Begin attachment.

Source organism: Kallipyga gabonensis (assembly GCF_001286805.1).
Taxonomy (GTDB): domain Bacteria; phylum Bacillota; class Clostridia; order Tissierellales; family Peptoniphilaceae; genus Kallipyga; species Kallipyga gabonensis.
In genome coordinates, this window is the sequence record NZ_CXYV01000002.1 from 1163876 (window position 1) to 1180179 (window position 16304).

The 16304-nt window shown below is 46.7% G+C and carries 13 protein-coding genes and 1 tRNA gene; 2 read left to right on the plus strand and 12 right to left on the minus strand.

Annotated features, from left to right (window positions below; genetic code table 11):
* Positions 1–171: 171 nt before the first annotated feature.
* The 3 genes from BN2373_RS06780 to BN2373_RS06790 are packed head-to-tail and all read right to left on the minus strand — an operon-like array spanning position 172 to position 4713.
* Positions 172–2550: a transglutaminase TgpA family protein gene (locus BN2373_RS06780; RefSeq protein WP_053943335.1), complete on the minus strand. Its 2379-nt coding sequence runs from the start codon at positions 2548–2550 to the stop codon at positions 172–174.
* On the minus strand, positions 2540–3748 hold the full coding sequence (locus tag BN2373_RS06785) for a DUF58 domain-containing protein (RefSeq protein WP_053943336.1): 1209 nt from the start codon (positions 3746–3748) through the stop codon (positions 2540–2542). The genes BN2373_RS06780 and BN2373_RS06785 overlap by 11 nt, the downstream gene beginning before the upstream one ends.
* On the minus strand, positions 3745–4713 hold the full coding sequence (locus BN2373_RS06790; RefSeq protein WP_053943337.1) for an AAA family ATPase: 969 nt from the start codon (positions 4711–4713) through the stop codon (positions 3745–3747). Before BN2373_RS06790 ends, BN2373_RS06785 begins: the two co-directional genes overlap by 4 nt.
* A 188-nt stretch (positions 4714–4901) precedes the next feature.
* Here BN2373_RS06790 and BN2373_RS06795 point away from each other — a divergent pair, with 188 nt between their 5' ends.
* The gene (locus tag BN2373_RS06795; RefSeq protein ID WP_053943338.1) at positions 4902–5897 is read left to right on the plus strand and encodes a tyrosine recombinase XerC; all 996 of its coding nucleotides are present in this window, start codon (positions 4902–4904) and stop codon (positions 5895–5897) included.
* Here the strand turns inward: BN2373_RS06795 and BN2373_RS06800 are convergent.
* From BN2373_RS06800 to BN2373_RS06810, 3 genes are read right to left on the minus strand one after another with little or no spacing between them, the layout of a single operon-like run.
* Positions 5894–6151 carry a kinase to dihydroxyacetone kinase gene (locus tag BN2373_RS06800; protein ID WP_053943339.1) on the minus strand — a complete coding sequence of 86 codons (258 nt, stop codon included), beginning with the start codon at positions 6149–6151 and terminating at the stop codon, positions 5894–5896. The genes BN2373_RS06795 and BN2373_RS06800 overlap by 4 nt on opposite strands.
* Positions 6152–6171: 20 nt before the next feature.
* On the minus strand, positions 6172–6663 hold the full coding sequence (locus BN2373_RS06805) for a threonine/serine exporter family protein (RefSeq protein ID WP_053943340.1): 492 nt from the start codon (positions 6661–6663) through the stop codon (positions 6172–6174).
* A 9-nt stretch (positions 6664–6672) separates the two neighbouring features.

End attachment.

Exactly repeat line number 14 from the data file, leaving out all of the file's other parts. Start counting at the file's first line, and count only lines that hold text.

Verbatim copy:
* Here the strand turns inward: BN2373_RS06795 and BN2373_RS06800 are convergent.